Signed: Rob Gronkowski, D.J. Williams
Free Agents: Michael Hoomanawanui, Matthew Mulligan
Before shopping in free agency or focusing on draft-eligible collegians for a tight end, the New England Patriots should ask a player already on the roster one question:
Mark Harrison, can you block a linebacker?
Harrison isn’t your typical wide receiver because he’s 6’3” 230 pounds. He’s already a physical mismatch for cornerbacks, but at his size Harrison might have difficulty outquicking any defensive backs. Maybe he would have better success against linebackers.
Some early draft projections are predicting that New England will select Texas Tech’s Jace Amaro with their first-round pick. There’s no denying that the 6'5", 265-pound Amaro has talent, but if the Patriots wanted a Rob Gronkowski clone they could have signed a bigger tight end than D.J. Williams.
Williams is 6’2”, 245 pounds and is said to be athletic. Harrison averaged 16.5 yards per reception in four years at Rutgers to prove his athletic prowess. While Williams has experience on his side, he had as many receptions as Harrison did in 2013.
If the Patriots want to return to a two-tight end offensive attack they need the complementary target who has the versatility to line up anywhere on the field. Michael Hoomanawanui and Matthew Mulligan are great blockers but aren’t significant receiving threats.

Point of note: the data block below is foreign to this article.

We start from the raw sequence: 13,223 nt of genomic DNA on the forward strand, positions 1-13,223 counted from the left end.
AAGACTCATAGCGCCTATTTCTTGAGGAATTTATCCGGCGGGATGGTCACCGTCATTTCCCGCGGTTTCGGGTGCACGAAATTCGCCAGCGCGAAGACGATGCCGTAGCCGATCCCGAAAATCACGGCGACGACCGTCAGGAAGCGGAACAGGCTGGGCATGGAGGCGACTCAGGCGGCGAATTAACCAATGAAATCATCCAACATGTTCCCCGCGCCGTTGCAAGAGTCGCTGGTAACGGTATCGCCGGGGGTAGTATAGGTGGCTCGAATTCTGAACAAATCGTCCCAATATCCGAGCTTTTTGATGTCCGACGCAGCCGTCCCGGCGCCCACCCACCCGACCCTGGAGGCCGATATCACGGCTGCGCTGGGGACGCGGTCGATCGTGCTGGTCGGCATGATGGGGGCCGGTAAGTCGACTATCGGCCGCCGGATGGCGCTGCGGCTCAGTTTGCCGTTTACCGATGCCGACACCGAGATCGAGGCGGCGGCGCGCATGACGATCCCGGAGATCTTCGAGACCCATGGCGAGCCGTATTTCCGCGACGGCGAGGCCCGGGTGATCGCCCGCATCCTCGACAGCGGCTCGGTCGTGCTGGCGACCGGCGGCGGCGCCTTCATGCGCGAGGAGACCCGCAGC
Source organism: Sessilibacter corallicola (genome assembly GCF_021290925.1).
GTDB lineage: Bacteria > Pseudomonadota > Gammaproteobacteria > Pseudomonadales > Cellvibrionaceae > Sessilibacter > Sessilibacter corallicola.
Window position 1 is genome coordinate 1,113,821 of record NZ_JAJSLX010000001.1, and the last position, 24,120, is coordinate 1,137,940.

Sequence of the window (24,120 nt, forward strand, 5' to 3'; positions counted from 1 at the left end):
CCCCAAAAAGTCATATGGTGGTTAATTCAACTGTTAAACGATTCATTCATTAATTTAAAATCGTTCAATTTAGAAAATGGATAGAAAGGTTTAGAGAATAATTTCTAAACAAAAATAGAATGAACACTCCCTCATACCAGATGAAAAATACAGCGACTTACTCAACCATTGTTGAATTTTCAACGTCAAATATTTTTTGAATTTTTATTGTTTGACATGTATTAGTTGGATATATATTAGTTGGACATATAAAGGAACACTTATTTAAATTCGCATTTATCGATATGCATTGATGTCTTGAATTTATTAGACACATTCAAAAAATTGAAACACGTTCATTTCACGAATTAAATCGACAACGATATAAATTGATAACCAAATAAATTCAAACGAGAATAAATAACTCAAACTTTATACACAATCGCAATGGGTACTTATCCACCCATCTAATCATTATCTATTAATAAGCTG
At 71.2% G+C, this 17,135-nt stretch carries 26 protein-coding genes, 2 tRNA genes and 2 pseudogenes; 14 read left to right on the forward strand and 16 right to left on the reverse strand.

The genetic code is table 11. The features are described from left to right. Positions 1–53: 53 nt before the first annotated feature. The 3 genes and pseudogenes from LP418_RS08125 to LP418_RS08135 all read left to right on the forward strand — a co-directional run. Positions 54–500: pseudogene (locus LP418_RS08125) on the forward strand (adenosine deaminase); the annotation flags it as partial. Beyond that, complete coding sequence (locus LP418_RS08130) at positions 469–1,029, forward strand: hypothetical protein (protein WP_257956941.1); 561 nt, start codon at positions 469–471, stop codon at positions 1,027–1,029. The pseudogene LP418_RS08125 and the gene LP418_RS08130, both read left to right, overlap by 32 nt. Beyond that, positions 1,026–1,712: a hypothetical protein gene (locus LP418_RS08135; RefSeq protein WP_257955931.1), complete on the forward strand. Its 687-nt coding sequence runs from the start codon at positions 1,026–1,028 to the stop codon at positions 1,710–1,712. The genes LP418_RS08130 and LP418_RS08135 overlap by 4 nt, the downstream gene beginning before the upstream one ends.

There’s no telling if Harrison can make the switch to tight end, but it’s worth a shot because few linebackers can cover a receiver one-on-one. If the coaching staff wants a little more girth on Harrison, feed him Gronk Flakes for breakfast for a month so he can make weight.
Adding Harrison’s size to the receiving corps is intriguing, but New England needs more help at the tight end position. Maybe Harrison is better off staying at wideout, but there’s no harm in experimenting to find out if Harrison would have a better advantage at tight end.
Williams will have a chance to be that game-changer through minicamp and training camp. If he proves to be capable of the role then there’s no need for the mad-scientist approach to solving the tight end problem.
If the Patriots actually do want Gronkowski insurance, there’s a good crop of tight ends available early in the draft. Even though Gronkowski is expected to be fully recovered from ACL and MCL surgery in time for training camp, the injuries are piling up, and Gronkowski’s propensity for injuries is a concern.
New England will want to keep either Hoomanawanui or Mulligan. The Patriots won’t need two blocking tight ends after restocking the position.
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